Four Lions Puts the Fun Back in Terrorism
Morris based these zany terrorist plots on real events. "Yemeni jihadis wanted to ram a US warship with an exploding boat--they assembled at the quayside in the dead of night, filled the launch with explosives and it sank. Canadian jihadis planned to kill their prime minister but forgot who he was."
If this film had been released even a couple of years ago in this country it might have been too soon, but Americans are now ready to laugh at terrorism. Call it our irrepressible optimism or our resolute resiliency, but we have faced the evil doers and continue to buy our tazo chai lattes and camp out on Black Friday.
Since its extremely limited release, the film has been consistently adding venues. Probably because everyone who watches it seems to laugh their little infidel ass off and critics are hailing it as the best satirical film since Kubrick's Dr. Strangelove. Why Lake Worth got it before we did, we'll never know. Follow the jump for a few words with writer/director Chris Morris.
New Times: What inspired the idea for Four Lions?
Chris Morris: Real life. Sounds odd doesn't it? I was reading into the background and history of modern jihadi movements and was struck by the way funny incidents formed part of the picture. Khalid Sheikh Mohammed, the architect of the 9/11 attacks, wasted two hours before a TV interview trying to find a costume that didn't make him look fat. A British jihadi wanted to hide his explosives underground but was so clueless he actually Googled "how to dig a hole".
Why do you think these type of incidents occur? I mean, aren't these guys supposed to be organized, and oh, I don't know, competent?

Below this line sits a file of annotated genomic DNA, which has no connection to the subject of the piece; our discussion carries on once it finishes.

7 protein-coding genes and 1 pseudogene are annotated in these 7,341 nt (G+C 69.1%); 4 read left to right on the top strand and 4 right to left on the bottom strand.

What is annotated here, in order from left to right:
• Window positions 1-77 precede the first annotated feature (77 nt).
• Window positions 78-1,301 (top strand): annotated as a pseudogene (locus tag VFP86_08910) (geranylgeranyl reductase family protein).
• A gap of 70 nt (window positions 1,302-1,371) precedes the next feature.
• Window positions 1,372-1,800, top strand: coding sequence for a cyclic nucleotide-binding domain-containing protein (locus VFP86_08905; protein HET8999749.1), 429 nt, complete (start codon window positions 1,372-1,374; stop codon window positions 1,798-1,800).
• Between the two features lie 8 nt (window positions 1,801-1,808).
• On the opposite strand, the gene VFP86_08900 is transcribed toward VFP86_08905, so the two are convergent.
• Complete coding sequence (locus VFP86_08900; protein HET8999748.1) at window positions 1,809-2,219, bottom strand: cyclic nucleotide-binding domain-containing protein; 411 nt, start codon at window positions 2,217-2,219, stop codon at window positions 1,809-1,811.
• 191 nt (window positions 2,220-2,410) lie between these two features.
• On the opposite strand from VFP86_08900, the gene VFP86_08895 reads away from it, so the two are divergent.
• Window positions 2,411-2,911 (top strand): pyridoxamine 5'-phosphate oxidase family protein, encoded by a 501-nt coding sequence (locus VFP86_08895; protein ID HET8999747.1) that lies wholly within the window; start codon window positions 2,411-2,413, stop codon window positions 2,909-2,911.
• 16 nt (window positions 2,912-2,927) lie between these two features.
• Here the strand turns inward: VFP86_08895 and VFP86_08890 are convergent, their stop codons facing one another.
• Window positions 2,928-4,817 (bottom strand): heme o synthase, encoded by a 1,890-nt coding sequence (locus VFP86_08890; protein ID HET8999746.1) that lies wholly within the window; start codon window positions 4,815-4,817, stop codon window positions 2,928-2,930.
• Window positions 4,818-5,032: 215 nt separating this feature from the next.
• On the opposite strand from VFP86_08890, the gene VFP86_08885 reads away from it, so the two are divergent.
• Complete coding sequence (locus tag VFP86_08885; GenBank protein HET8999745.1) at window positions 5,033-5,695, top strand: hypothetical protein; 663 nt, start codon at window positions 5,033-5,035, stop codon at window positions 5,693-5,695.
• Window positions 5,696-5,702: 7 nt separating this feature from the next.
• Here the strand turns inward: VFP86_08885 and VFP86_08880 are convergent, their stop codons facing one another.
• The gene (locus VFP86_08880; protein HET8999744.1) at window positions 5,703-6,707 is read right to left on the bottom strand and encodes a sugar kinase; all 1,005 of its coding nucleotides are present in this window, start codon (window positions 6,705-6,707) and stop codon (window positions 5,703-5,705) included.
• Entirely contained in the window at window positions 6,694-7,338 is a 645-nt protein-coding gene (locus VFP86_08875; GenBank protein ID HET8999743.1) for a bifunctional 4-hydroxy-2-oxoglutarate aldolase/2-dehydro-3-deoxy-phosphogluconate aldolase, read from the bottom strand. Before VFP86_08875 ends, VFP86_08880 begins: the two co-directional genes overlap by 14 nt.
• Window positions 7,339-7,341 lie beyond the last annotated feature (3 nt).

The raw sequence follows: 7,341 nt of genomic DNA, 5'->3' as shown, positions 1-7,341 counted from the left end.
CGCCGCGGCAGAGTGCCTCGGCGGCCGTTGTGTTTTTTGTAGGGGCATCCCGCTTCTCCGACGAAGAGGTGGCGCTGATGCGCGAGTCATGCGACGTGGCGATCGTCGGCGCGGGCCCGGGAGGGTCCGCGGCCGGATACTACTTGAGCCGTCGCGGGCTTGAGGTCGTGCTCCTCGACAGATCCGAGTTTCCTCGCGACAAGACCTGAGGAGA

I'd unwittingly stumbled across what intelligence analysts describe in "the bunch of guys theory" that frames the way they think about home-grown jihadi cells of the sort that attacked London in July 2005. A jihadi cell behaves like any average bunch of guys--a stag weekend, a five-a-side football team--you ask them to organize something, chances are they'll mess it up. Seeing the people involved in such plots as a tight bunch whose life and actions are defined by the group, whose behavior is constantly shaped by small group dynamics, who are all too recognizably human, and who are possibly likable even if their actions are deplorable seemed to me to be both a revelation and a great source for comedy.
Here's the trailer:
Anything interesting happen while trying to secure funding or during production?
Having a conversation with a man who was hiding in a cupboard. He worked for a potential funding organization and wanted to stress to me that even though his board was worried about funding the film he definitely thought that they should. He wanted to offer his support and assure us he was going to fight our corner but he didn't want to be overheard and therefore it was best he made this call in a quiet voice from a stationary cupboard. He added that this wasn't the first time he'd made a call from such a place. We never heard from him again.
What do you hope that audiences take away from the film?
A belly full of laughs, a headful of thoughts, and an irrepressible desire to see it again immediately.
Four Lions premieres Friday at 9 p.m. at the Cosford Cinema (1111 Memorial Drive, Coral Gables).